Magic mushrooms may help ease depression, but are they safe?

Reporter: Amy Oshier
Published: Updated:

The potential of magic mushrooms to act as a ‘magic’ solution to treat depression is getting a lot of attention. One of the most important aspects is safety.

WINK News reporter Amy Oshier spoke with a researcher who looked into it, based on the belief that this may one day be used as an alternative to anti-depressants.

The mushrooms may be all-natural, but are they ‘all good’ for you? Many people swear magic mushrooms help them ease clinical depression. Research so far is mostly positive. The compound psilocybin found in the fungi packs a powerful punch.

“Psilocybin is the ingredient that is found in magic mushrooms. That is what provides these hallucinogenic effects and some possible benefit for people that have depression,” explained Joshua Caballero, an associate professor in the College of Pharmacy at the University of Georgia and lead researcher in this new study.

Caballero’s findings were published in the JAMA Network, which is part of the Journal of the American Medical Association. He wanted to dig deeper into mushrooms as a medicine.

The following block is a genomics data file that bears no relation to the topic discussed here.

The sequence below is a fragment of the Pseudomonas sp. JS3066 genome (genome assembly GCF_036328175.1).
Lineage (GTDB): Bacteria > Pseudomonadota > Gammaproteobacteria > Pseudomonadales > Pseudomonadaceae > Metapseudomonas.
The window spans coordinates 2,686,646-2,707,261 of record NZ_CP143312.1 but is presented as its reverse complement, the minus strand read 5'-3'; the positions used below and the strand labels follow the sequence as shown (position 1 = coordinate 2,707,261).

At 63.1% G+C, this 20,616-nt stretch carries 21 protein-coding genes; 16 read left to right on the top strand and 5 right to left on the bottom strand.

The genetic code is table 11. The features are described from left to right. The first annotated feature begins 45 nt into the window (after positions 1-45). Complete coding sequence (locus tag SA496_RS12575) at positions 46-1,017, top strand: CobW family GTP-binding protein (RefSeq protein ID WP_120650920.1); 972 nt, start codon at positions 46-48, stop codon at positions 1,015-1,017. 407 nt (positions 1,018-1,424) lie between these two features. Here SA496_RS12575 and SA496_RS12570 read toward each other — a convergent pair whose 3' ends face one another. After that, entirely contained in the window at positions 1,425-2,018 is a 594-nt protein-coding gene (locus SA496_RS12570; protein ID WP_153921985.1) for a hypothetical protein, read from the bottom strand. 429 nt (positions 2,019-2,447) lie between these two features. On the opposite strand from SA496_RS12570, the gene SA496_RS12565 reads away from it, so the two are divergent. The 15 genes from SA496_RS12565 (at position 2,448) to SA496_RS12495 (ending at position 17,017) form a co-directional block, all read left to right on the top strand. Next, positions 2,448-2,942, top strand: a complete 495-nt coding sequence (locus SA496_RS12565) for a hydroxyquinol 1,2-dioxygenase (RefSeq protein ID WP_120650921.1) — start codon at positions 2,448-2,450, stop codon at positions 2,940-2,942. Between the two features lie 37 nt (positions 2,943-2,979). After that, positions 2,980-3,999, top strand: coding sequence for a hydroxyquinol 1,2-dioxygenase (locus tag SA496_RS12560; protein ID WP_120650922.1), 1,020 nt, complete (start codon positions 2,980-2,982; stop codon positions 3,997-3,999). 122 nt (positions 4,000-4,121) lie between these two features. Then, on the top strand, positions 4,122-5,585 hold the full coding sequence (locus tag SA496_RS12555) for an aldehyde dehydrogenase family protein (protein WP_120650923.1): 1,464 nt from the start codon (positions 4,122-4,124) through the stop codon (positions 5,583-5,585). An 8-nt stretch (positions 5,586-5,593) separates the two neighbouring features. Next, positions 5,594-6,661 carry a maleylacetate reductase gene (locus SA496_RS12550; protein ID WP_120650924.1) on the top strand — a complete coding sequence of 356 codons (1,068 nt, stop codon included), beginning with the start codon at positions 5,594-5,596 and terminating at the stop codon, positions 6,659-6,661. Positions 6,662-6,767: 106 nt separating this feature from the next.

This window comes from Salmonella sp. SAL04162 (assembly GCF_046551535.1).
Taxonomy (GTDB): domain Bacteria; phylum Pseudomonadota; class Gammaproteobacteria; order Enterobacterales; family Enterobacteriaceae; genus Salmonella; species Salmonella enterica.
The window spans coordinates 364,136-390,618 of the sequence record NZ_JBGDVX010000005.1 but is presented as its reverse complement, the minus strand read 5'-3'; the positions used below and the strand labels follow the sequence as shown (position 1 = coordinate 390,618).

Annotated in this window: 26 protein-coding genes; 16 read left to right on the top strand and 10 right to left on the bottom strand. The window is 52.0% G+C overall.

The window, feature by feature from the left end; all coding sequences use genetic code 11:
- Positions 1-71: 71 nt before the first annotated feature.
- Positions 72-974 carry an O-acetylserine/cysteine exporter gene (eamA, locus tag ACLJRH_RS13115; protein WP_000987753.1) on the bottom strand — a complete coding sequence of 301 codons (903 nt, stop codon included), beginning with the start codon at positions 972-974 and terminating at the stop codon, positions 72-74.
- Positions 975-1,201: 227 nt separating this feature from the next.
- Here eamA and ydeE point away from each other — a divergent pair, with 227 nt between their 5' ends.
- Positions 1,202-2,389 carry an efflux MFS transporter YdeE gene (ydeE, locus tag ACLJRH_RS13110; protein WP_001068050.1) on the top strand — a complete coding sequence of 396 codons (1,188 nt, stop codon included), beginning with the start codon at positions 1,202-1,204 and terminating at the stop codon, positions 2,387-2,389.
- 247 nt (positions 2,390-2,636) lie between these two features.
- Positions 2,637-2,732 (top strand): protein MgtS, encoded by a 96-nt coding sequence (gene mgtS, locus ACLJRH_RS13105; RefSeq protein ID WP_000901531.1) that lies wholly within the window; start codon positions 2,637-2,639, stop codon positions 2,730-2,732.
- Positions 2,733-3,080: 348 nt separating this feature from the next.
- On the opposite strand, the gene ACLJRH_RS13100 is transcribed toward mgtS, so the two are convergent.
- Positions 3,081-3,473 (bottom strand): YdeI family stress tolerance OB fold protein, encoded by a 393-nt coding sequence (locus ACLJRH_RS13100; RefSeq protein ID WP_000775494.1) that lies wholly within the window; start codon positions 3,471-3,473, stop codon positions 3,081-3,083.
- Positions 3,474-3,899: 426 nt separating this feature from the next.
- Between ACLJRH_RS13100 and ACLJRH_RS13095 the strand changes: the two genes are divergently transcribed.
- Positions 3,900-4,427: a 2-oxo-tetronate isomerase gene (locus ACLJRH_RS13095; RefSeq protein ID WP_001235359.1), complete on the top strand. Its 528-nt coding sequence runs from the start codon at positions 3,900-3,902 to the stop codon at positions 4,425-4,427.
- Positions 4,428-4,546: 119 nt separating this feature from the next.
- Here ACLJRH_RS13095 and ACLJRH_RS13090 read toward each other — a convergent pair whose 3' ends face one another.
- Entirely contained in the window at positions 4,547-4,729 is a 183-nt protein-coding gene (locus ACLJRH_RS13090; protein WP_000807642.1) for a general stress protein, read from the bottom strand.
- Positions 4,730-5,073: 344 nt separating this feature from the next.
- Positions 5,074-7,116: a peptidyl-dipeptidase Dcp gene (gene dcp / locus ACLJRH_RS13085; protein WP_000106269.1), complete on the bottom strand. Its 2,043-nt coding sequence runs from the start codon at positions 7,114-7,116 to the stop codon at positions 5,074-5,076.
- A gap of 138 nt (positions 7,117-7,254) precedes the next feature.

“Even though there’s been a lot of studies looking at the benefits and how psilocybin maybe may be able to help depression, we wanted to take a closer look at the side effects,” he said.

Looking at about 500 adults who took a single dose under medical oversight, the study compared psilocybin to traditional meds used to treat depression.

“The side effects that we found more often were nausea, a little bit of increased anxiety, dizziness, a little bit of increased blood pressure,” Caballero said. “And these are typical acute side effects that we normally would see when people take those regular anti-depressants.”

That’s because the shroom alternative also targets serotonin receptors, which is how current drugs work. Only the mushroom impact may last longer.

“The benefits could last several months. That’s still very preliminary, but it’s looking promising,” Caballero said.

It’s a lot to digest, and taking magic mushrooms doesn’t equal a controlled dose of medicinal mushroom’s psilocybin.

“They’re completely different. Grams of mushrooms are not the same as 10 to 25 milligrams of psilocybin. We don’t know what the concentration of different mushrooms are when it comes to the active ingredient that we’re looking at,” Caballero said.

If the psychedelic alternative becomes more mainstream, it’s important to clearly see the benefits and concerns.

This study did not include young adults and teens, who may be more vulnerable to side effects. Even current anti-depressants include warnings that they could, in some people, lead to suicidal impulses.

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